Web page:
It’s difficult taking care of a delusional father by yourself. Sixteen-year-old Shaleigh Mallet would rather explore and photograph dilapidated buildings than cater to her father’s dark episodes. But when she’s kidnapped by a creature who carries her atop a flying bicycle into another world, she realizes this wasn’t the escape she wanted.
In a kingdom known as the Garden, where minotaurs pull carriages and parties are held in hot air balloons, Madam Cloom and her faerie servant, Teagan, rule over the land with incredible but terrifying magic. Shaleigh must prove that she is the reincarnation of a long-dead ruler, not because she believes it, but because it’s her only chance to survive. With the help of a trespassing faerie, a stoatling, and a living statue, Shaleigh hopes to outwit everyone. She aims to break the bonds of servitude and finally make her way home. What she doesn’t realize, however, is that she’s playing right into the hands of a far worse enemy…
About The She-Wolf of Kanta:
“A pair of yellow eyes caught the moonlight and locked onto hers.”
Mercy has always dreamed of becoming a werewolf trapper like her father. In Kanta, one must learn how to survive one way or another. A dark-skinned, blue-eyed young beauty, Mercy understands that she brings out the beast in monsters and men. When a routine werewolf delivery turns into a vicious assault from a pair of human traffickers, Mercy’s life changes forever. Somehow she must endure in a dangerous city where women and werewolves are hunted.
Intro for The She-Wolf of Kanta:
The crickets were deafening as moonlight streamed down through the branches. Mercy’s pulse rang in her ears and her entire body was tense. Her left calf kept cramping up, but she ignored it. A moment’s delay when the beast showed its face could mean a gory death. She couldn’t fail tonight, not after months of practice. Behind her she knew Father was watching, and she wondered if he felt as nervous. The forest was deceptively peaceful, but Father said they were close, and that if she remembered her training, she could hear them, too.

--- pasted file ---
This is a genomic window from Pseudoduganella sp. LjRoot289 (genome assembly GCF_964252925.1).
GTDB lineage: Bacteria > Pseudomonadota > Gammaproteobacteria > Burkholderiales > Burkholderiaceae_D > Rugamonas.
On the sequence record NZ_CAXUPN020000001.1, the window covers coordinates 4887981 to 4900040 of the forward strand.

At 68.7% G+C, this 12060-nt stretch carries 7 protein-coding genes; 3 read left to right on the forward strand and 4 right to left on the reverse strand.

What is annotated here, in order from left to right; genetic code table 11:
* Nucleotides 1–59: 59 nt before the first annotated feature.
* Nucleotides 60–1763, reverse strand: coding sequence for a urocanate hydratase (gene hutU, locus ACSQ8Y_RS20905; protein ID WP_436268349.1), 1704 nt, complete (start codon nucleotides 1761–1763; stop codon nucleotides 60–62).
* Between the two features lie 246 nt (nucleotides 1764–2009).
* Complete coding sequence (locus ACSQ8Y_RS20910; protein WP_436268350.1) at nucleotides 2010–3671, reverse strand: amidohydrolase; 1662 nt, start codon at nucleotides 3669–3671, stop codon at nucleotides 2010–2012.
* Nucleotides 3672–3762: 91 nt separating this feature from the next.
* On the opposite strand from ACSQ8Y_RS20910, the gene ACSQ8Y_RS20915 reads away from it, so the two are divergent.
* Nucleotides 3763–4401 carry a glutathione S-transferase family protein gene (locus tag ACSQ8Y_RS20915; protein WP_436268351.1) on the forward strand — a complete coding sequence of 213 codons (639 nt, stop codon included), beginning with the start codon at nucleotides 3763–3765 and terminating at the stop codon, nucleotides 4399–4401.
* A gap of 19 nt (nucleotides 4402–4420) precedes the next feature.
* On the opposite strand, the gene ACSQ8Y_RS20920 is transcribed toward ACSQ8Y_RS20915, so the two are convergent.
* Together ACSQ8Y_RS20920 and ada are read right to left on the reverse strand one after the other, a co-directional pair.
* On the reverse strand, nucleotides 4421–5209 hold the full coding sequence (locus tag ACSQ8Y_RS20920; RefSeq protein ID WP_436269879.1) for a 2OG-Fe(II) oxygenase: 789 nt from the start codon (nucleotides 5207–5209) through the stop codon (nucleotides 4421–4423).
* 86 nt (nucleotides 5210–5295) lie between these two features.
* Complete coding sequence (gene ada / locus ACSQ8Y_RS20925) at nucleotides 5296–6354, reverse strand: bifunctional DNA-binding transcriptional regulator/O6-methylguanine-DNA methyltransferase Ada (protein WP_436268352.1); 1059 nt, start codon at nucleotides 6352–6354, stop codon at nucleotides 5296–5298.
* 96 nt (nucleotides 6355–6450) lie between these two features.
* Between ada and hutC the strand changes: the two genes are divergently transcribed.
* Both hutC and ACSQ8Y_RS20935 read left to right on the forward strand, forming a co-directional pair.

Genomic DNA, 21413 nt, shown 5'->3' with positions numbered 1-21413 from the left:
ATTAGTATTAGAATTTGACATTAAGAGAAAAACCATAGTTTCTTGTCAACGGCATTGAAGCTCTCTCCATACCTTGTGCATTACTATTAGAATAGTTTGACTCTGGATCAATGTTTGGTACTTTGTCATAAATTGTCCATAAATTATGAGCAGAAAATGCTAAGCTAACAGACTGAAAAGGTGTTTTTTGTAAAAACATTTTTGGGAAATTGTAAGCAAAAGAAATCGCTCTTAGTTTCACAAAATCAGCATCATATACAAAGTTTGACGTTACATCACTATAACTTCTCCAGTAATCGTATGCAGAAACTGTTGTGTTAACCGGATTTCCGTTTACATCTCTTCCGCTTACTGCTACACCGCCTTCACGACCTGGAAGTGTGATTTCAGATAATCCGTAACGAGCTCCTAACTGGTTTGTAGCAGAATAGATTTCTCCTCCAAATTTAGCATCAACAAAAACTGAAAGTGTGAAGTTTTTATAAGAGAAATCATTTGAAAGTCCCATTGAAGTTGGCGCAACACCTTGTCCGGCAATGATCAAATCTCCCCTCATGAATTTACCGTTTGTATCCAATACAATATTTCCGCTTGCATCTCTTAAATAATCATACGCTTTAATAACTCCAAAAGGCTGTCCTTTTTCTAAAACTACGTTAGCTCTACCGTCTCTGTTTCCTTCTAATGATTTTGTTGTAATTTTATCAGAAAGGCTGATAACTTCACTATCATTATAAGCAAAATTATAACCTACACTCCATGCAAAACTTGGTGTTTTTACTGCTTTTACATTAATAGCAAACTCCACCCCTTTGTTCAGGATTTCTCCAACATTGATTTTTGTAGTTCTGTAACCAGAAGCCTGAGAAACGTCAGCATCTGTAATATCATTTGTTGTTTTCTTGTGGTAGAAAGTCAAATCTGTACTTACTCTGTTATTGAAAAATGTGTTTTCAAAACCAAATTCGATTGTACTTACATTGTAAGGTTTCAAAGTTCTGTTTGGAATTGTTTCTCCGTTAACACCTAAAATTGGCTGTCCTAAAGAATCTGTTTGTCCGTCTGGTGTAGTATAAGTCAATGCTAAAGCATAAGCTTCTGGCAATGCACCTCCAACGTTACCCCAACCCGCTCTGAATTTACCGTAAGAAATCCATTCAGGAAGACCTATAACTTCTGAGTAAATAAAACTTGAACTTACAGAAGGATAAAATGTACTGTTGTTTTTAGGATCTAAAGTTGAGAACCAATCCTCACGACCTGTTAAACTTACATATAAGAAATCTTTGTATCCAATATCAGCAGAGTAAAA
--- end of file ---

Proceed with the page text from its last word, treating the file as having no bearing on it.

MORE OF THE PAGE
She got into position in the middle of the clearing with her foot poised above the pedal switch. She tried to calm her mind and focus. The clamor of crickets surrounded them, but that was merely wrapping the noises beneath. She tried to listen closer. She heard an owl in a tree, her father’s raspy breaths, and the heavy, padding paws of the beast stalking her. Her mouth was dry and her body began to tremble. Father had said she would panic, that it was a normal reaction to facing one in the wild for the first time. That was the deciding moment, he had said. She needed to keep control of herself, but that was so much easier when she knew they weren’t near, when she knew it was safe.
Then she saw it. Through a thick patch of bushes, a pair of yellow eyes caught the moonlight and locked on to hers. Mercy froze. It was said when you looked into a werewolf’s eyes, you felt how easy it would be to become its prey. Facing one required both a strong mind and a strong body. It was as much a mind game as a physical one, and never had Mercy felt so small and insignificant. She had a very sensible and primal urge to run away. There was no way to prepare for that moment, Father had told her. That was the gamble of going trapping to begin with, whether or not you would be able to contain the urge to flee. She felt her legs shake but forced herself to stay rooted to the spot. If she ran, both she and her father could be torn apart.
When the werewolf lunged forward, the only thing Mercy could think of was how big it was.
How did you come up with the idea for She-Wolf of Kanta?
So people are usually surprised that research into the history of slavery led to the creation of Mercy’s story. In the novella, I focus on werewolves not only as monsters, but as metaphors for human trafficking. I thought of a city that depended on werewolves in order to survive, and the limping city of Kanta was born.
What did you love the best about the main character in She-Wolf of Kanta?
I love Mercy’s fearlessness. She has hurdle after hurdle thrown at her, and yet she refuses to give up. So many times in her story it would be easier just to stop fighting, but she doesn’t. She’s both inspiring and at times a little terrifying in her determination, and I love her for it.
Do you outline before writing or just go with it?
I try to outline at least the first few chapters before I hop in to start writing. That way if I struggle trying to get the storyline to start, I can fall back on the outline to remember my direction. Usually I already have in mind what beats I need to hit throughout the novel. I know where the characters need to go, but not always how to get them there. Toward the end of the book, I may go back to outline the ending as well, especially if it is a complex ending.